Poll Shows Southern Md. Residents
Agree: Growth Is a Concern
Washington Post Staff Writers
Sunday, March 22, 1998; Page B01
From the discount superstores of Charles County to the tobacco fields of Calvert County and sailing inlets of St. Mary's County, the people of Southern Maryland have one unifying worry: runaway growth.
According to a new Washington Post poll, two-thirds of the adults in this rural region 20 miles south of Washington say the place where they live is growing too fast. Frustration with crowded roads is mounting, and 80 percent say they want mass transit such as buses or trains. And nearly two-thirds of those polled want strict new limits on construction of town houses, shopping centers and waterfront development.
"All of a sudden, everyone in this county seems to want to build a million houses," said Peggy Owens, 39, an unemployed native of St. Mary's. "The good thing about living here was, it was peaceful, quiet. You didn't have to worry about congestion and crime. Now, it's turning into a city, instead of country."
"I lived in Prince George's County, and it started to build up, and then I moved to Charles, and it started to build up, and then I moved to St. Mary's County," said Dawn Potter, a 29-year-old homemaker bothered by growth.
U.S. Census figures released last week reveal an explosion of growth in the outer suburbs surrounding Washington. Since 1990, population in Calvert County has soared 35.1 percent, making it Maryland's fastest-growing county. During the same period, Charles County grew 13.8 percent, and St. Mary's population jumped 12.8 percent.
The Washington Post poll, based on random telephone interviews with 1,205 adults March 4 to 8, found that Southern Marylanders differ about whether they generally view growth as positive or negative. But most agree that they want stricter controls on all future development except single-family homes.
Despite protests of "we don't want to be another Waldorf" the home of the sprawling St. Charles Towne Center mall many respondents said the development there has been good for the region.
Attitudes about growth and development seem to be shaped by longevity in the region: Newcomers are more accepting of growth than are longtime residents.
Herman Stephens, a 61-year-old limousine driver, said that even though Charles County is growing, it still offers a better quality of life than Prince George's, where he lived for 26 years before moving to Charles in 1993. "I came down [to Charles], and I said, 'This place is nice.' The water, the golfing, tennis. It is just a beautiful little area that one would like to retire [in]," he said.
But longtime residents who knew the region before it began to grow are more disturbed. They said they are bothered by the big issues traffic, loss of farms and fields to housing, crowded schools. But they also are disturbed by smaller changes that tear at the fabric of country life: having to walk through a metal detector at the county courthouse or not recognizing faces in church on Sunday.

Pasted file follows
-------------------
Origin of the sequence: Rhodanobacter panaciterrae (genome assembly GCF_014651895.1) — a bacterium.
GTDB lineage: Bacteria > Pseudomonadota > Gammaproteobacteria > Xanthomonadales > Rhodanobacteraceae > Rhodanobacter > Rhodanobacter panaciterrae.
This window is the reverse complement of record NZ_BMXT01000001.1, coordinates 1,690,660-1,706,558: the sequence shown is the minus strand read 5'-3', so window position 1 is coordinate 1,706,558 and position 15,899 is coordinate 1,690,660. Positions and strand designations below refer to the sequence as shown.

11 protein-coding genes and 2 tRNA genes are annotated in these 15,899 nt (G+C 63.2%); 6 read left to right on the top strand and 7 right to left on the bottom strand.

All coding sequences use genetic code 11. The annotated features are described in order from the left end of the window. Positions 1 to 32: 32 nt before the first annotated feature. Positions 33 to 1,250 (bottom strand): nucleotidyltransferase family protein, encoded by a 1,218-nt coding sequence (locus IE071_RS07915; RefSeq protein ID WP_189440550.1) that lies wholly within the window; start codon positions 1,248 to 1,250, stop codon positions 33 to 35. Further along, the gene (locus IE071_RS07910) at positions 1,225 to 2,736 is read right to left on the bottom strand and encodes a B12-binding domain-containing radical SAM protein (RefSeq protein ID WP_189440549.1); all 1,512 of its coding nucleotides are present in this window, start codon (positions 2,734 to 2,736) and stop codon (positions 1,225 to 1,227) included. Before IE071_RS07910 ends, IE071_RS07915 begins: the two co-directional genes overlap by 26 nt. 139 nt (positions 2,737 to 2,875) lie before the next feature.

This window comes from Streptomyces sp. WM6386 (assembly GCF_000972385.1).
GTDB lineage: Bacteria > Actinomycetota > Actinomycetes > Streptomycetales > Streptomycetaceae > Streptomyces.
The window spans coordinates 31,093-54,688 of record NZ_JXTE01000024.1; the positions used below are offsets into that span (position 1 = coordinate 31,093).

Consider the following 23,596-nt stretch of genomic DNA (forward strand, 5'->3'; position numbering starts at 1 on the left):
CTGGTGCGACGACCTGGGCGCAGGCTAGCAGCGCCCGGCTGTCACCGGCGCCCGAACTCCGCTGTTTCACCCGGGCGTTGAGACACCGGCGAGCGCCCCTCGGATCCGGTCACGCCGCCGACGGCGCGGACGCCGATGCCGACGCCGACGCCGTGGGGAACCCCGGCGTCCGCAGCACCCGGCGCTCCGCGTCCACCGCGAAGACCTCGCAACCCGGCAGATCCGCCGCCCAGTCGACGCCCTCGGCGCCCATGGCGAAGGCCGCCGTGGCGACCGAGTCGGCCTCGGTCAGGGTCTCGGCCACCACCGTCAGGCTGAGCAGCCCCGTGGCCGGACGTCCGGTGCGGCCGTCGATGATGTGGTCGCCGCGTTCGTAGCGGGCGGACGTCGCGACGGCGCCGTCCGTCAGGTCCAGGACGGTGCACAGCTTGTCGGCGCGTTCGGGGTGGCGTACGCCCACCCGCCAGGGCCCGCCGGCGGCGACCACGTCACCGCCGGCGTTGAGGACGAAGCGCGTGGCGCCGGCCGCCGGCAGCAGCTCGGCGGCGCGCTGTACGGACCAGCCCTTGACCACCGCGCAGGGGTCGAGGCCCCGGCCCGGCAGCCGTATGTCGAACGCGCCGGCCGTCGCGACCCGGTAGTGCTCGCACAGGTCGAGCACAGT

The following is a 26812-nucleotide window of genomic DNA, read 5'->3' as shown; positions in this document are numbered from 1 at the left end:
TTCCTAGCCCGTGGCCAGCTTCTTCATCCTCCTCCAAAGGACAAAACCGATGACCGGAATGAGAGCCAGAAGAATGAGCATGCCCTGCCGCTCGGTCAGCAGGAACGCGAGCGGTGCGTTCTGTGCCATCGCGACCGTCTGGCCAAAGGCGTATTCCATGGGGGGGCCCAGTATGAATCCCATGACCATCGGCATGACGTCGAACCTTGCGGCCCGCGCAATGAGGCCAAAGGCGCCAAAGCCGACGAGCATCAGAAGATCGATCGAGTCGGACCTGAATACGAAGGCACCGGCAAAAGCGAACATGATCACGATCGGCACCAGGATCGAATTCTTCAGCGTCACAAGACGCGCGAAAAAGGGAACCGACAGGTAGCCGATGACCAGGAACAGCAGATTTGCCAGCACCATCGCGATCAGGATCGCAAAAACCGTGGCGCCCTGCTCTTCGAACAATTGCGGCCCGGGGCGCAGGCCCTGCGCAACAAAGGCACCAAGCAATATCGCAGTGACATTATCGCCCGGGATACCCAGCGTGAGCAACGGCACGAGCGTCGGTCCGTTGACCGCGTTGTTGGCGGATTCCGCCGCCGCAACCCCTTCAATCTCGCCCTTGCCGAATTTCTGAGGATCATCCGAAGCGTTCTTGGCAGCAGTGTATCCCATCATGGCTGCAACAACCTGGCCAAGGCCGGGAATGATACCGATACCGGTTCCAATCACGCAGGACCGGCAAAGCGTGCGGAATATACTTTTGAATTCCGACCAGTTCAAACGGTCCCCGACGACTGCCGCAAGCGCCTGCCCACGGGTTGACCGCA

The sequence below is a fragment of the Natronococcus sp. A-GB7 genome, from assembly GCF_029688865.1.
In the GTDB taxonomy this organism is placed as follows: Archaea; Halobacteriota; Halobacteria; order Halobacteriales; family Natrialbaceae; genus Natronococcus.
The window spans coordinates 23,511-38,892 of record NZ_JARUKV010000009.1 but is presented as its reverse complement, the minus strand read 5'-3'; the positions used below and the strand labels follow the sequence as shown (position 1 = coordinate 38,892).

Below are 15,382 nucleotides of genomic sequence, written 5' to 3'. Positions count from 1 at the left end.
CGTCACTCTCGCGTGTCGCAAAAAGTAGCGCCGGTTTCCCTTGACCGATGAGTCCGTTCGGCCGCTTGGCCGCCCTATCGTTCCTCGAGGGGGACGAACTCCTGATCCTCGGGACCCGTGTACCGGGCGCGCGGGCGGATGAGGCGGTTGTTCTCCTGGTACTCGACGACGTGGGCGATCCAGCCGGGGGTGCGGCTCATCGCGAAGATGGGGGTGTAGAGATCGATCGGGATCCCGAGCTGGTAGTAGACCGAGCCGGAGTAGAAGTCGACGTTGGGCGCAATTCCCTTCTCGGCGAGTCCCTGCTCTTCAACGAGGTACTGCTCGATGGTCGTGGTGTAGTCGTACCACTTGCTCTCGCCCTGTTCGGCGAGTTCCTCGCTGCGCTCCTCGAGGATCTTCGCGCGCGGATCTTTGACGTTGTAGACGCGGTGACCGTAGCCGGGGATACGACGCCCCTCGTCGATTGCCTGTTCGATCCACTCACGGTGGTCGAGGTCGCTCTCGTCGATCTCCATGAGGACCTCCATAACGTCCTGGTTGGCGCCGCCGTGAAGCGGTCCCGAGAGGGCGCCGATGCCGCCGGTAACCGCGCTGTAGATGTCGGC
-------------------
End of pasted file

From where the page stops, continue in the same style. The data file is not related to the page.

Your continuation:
"When I first moved into where I'm living now . . . you just didn't close your doors at night. In the summer, you left them open. You didn't lock the door," said Marie Bowie, 67, who moved to Charles County more than 50 years ago. "And now I have to lock the door during the day when I'm at home."
In Calvert and St. Mary's counties, at least two-thirds of the longer-term residents said their county is growing too fast, compared with four in 10 newcomers. In Charles, the most developed of the three counties, 75 percent of the longer-term residents said the growth is too fast, compared with 60 percent of the newcomers. Longtime residents of Calvert and Charles counties also were more likely to be pessimistic about what the next decade holds, compared with new residents.
Among the newcomers bothered by growth, several said it reminds them of what they've tried to escape.
"I'm not happy with it," said Mary Grogan, a 39-year-old homemaker who moved to Calvert County from Baltimore County two years ago. "I moved down here to get away from all that the traffic, the congestion, the overpopulation."
Large numbers of both old-timers and newcomers want government to put the brakes on high-speed growth. And they gave local officials mixed reviews on their efforts to control growth so far.
"They're just now beginning to decide what to do about the overcrowding in the schools, the roads," said Potter, who lives in Mechanicsville in St. Mary's. "They waited too long. They knew this problem was coming with all these people coming down here, and they did not plan for it."
Several residents polled say they are so upset by growth, they're thinking of packing up.
"We've talked about moving," said Patricia Graves, 35, a mother of three and a native of Charles County. "We don't want to move, but if it gets worse, we will."
Despite the fact that Southern Maryland is within commuting distance of Washington and many residents have social or professional ties to the city, many respondents do not like the nation's capital.
Sixty percent of those polled said they don't consider themselves part of the Washington metropolitan area, and 80 percent have an unfavorable impression of the city as a place to live. Sixty-six percent of those polled said they rarely or never go to the District for reasons other than work.
"I wouldn't live there because I think it's gone so downhill," said Potter, whose attitude is underlined by the current census figures that show the District has lost 13 percent of its population since 1990. "It's sad to look at it and think that's where everything is, and you can't go down there and feel safe. . . . Like going on a field trip with my children, you're sitting on the Mall eating lunch and the people who come by it's scary."
© Copyright 1998 The Washington Post Company